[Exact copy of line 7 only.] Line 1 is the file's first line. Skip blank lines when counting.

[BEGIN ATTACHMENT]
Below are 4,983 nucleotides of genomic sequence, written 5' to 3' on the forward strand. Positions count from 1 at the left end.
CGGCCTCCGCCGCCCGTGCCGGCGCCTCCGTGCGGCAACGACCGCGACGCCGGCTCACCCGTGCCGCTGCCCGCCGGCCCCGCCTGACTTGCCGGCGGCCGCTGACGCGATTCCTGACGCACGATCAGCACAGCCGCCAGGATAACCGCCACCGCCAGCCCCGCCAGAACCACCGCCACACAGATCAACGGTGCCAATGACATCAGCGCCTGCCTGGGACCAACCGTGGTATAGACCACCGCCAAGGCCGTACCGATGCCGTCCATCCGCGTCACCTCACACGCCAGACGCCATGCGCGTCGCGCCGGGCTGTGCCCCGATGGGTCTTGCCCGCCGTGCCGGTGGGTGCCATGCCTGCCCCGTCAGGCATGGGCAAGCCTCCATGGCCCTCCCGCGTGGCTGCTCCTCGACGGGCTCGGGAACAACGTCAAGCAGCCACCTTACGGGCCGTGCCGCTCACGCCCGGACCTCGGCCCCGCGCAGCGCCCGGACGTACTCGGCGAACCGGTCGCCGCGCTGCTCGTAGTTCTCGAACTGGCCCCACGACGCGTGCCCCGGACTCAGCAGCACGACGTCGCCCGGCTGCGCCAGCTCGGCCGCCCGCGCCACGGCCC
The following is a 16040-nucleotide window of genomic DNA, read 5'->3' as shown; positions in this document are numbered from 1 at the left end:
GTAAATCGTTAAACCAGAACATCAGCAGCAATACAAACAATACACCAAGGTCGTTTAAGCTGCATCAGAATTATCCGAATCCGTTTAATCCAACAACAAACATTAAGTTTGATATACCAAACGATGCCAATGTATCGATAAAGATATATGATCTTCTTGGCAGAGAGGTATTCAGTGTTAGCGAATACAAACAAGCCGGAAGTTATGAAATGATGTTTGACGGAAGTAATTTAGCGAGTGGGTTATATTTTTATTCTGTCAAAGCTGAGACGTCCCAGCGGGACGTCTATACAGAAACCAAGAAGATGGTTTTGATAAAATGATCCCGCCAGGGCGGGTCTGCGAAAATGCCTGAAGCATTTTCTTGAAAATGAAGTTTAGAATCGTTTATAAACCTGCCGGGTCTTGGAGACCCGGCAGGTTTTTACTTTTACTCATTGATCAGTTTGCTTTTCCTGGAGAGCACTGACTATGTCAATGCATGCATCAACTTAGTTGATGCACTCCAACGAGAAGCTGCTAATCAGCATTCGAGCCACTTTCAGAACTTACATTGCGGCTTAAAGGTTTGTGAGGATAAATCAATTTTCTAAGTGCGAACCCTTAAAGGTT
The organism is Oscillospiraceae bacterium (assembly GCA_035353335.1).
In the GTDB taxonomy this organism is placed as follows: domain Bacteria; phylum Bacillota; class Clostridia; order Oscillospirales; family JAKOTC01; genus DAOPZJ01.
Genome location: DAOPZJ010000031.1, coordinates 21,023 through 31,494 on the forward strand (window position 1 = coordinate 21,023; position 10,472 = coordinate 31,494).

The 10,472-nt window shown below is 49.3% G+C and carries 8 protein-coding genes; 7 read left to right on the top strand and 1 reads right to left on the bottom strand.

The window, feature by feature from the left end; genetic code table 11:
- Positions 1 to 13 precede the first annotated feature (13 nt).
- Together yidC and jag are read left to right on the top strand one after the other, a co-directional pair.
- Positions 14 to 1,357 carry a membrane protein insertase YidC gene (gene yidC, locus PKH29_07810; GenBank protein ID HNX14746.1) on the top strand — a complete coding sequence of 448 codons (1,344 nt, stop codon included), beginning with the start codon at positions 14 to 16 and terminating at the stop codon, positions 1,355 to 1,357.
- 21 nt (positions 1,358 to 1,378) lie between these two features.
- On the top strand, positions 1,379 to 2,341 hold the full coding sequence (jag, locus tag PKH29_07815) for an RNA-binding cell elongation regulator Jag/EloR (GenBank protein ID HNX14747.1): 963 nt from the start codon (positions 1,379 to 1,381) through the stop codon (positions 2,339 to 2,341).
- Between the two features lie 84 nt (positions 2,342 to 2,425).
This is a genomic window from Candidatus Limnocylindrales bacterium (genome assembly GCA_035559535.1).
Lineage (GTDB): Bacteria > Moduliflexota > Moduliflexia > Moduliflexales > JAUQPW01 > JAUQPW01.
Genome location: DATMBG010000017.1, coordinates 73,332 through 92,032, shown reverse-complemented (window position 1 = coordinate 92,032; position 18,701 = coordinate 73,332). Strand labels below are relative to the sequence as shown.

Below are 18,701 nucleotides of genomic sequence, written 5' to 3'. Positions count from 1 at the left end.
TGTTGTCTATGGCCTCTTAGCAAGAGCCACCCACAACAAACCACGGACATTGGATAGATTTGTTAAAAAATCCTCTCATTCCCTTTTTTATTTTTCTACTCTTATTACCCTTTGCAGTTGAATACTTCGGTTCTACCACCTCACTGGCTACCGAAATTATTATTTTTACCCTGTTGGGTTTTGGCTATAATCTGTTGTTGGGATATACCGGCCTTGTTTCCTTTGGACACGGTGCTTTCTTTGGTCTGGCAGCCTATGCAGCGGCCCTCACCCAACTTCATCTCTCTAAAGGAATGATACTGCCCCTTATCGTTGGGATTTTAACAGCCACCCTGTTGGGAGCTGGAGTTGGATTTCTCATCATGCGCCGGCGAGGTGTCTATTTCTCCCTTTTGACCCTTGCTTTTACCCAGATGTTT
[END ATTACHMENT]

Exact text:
Genome location: DAOPZJ010000031.1, coordinates 21,023 through 31,494 on the forward strand (window position 1 = coordinate 21,023; position 10,472 = coordinate 31,494).